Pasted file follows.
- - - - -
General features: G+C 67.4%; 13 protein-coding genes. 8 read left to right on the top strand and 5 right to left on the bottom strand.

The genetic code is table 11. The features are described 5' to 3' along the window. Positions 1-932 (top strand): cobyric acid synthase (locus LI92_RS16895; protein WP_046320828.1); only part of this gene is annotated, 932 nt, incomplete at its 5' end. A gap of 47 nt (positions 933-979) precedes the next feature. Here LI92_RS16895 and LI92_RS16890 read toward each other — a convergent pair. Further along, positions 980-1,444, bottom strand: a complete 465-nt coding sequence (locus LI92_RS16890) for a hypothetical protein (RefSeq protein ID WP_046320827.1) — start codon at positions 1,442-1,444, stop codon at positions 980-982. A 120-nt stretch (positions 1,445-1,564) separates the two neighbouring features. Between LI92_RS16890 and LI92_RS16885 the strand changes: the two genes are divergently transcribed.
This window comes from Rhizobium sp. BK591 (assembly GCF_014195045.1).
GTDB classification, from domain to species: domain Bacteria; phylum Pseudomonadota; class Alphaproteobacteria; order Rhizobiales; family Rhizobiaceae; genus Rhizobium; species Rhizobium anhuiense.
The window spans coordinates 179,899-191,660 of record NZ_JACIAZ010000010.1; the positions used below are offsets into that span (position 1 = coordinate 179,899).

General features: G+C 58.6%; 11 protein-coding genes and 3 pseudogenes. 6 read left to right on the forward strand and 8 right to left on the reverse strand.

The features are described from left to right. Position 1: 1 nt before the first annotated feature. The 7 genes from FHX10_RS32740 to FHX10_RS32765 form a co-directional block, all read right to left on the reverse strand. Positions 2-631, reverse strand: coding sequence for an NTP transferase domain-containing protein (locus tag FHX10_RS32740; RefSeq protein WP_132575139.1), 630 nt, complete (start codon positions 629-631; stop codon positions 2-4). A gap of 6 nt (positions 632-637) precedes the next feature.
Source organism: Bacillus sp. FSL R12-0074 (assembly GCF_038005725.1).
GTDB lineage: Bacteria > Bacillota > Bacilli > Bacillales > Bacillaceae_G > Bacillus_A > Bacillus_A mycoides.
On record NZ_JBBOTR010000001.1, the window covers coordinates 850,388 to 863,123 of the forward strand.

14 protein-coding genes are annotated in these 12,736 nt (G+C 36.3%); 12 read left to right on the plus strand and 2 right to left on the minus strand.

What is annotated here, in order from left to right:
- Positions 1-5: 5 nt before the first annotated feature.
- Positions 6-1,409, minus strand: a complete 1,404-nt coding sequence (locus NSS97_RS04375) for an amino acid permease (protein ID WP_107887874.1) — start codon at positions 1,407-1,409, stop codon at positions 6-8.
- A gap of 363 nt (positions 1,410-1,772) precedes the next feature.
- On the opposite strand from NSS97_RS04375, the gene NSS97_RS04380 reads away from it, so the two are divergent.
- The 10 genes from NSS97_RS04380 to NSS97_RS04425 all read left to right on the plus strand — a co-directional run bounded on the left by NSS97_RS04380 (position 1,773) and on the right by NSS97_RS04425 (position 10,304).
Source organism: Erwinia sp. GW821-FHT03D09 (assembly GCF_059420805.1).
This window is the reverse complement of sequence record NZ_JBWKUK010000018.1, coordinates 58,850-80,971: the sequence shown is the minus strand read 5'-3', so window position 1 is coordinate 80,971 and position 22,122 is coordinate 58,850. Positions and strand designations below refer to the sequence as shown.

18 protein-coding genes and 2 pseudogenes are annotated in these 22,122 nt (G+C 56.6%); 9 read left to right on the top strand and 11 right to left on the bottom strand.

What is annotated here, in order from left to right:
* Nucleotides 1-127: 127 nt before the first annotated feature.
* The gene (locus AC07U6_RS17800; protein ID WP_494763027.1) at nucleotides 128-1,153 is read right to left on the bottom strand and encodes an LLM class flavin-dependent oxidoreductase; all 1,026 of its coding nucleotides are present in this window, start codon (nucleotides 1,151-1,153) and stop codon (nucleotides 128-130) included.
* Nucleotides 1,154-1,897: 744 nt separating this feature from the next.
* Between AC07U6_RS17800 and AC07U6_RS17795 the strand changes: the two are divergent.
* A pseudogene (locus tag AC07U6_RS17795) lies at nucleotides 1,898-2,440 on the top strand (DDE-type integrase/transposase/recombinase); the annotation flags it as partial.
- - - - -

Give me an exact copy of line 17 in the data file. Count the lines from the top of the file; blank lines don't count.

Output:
- The 10 genes from NSS97_RS04380 to NSS97_RS04425 all read left to right on the plus strand — a co-directional run bounded on the left by NSS97_RS04380 (position 1,773) and on the right by NSS97_RS04425 (position 10,304).